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Austin Kleon, in the middle of an amazing presentation on creativity, work, and the Internet:

6. The secret: do good work and put it where people can see it.

If there was a secret formula for getting an audience, or gaining a following, I would give it to you. But there’s only one not-so-secret formula that I know: “Do good work and put it where people can see it.”

It’s a two step process.

Step one, “do good work,” is incredibly hard. There are no shortcuts. Make stuff every day. Fail. Get better.

Step two, “put it where people can see it,” was really hard up until about 10 years ago. Now, it’s very simple: “put your stuff on the internet.”

I tell people this, and then they ask me, “What’s the secret of the internet?”

Step 1: Wonder at something. Step 2: Invite others to wonder with you.

7 Responses to “How To Steal Like An Artist (And 9 Other Things Nobody Told Me)”

  1. on 13 Apr 2011 at 2:25 amTom

    Saying “put it on the internet” is the answer to putting it where “people can see it” seems rather extraordinarily oversimplified. If the good work you do is funny youtube videos, you might be right, but if you are an artist or a musician or a writer or a painter of a more serious bent, figuring out the right place on the internet to get your work, or how to get the right people to link to it, and so on, is not nearly so simple.

    If I wanted to start reading really good fiction posted on the internet, for example, I’d have no idea where to start. Which is to say that if I’d written really good fiction, posting it “on the internet” would not do a lot to find me an audience.

  2. on 13 Apr 2011 at 7:53 amjon

    What are the other 9 things?

    I appreciate that you include the concepts of reflection and revision in the “doing good work” step. It’s highly improbable that “good work” will exist without it.

  3. on 13 Apr 2011 at 9:58 amDan Meyer
    jon: What are the other 9 things?

    Gotta click the link.

    Tom: Saying “put it on the internet” is the answer to putting it where “people can see it” seems rather extraordinarily oversimplified. If the good work you do is funny youtube videos, you might be right, but if you are an artist or a musician or a writer or a painter of a more serious bent, figuring out the right place on the internet to get your work, or how to get the right people to link to it, and so on, is not nearly so simple.

    Chalking the creative output of the Internet to “funny youtube videos” is probably the definition of “oversimplified.” Name the creative endeavor. It isn’t hard to find somebody whose career has been made on the Internet. Your choice of “fiction” is particularly simple to locate:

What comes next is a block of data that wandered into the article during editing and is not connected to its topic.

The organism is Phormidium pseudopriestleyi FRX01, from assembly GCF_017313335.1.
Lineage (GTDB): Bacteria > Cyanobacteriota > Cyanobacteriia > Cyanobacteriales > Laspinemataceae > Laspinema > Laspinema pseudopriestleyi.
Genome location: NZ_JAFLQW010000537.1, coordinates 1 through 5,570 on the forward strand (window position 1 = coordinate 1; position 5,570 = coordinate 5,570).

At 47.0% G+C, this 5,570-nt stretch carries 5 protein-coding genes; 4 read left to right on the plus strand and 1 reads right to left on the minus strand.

Amanda Hocking is 26* years old. She has 9 self-published books to her name, and sells 100,000+ copies of those ebooks per month. She has never been traditionally published. This is her blog. And it’s no stretch to say – at $3 per book1/70% per sale for the Kindle store – that she makes a lot of money from her monthly book sales. (Perhaps more importantly: a publisher on the private Reading2.0 mailing list has said, to effect: there is no traditional publisher in the world right now that can offer Amanda Hocking terms that are better than what she’s currently getting, right now on the Kindle store, all on her own.)

  4. on 13 Apr 2011 at 2:13 pmJohn Lustig

    It is the simple things that stick. Taking a good idea and replicating it or even making it better leads to transformation. Anything that is innovative and does not promote status quo practices, sounds like a great practice for educators.

  5. on 14 Apr 2011 at 3:19 pmGuin the Sped teacher :)

    I love your ideas!!! It’s shooting off sparks in my brain of things I can do with my 4th grade special education students to help them see the big picture!! I am thinking of all kinds of cool things we can do outside of the classroom and pencil paper tasks so they can “get it” more so than any worksheet I can stick in front of them! I look forward to reading more of your blogs and discovering what other types of ideas I can come up with it!! :)

  6. on 14 Apr 2011 at 5:40 pmTom

    Dan:

    Of course you can find someone whose career has been made online in most fields, but that doesn’t really address my fundamental point.

    It doesn’t strike me as a coincidence that every time I read about a self-publishing success story, it’s someone writing in genre fiction (sci fi / fantasy) of the kind for which there exist large entrenched internet discussion groups, often linked to online and human social groups (conventions, etc).

    From what I can tell, Hocking’s key business move was sending novels to the right bloggers for review and presumably turning them on. This isn’t so fundamentally different from sending her book to publishers for review as she had done before. In both cases she pushes her work on someone who can help her market it. She just found a more receptive audience in the blogosphere than in the publishers.

    None of this is to say that your base points are wrong, but it is to say that I think the question of how you put stuff where the right people can see it is a complicated one, and that “the internet” is still talked about too much as magic pixie dust when it happens to be the medium that leads someone to success (i.e. when an influential blog and not a print review pushes you to fame).

  7. on 15 Apr 2011 at 12:36 amEmilie

    Hello!

    I’m a french math teacher (Paris) , I’ve just discovered your blog this morning surfing on the web. I think that’s amazing the way you bring mathematical problem to your students.
    I just wanted to thank you for sharing all your ideas, I’m going to use it with my own class. I really appreciate your vision of teaching and your classroom management is remarkable.
    (Sorry for my English…I’m improving it reading this blog ^^)

    Emilie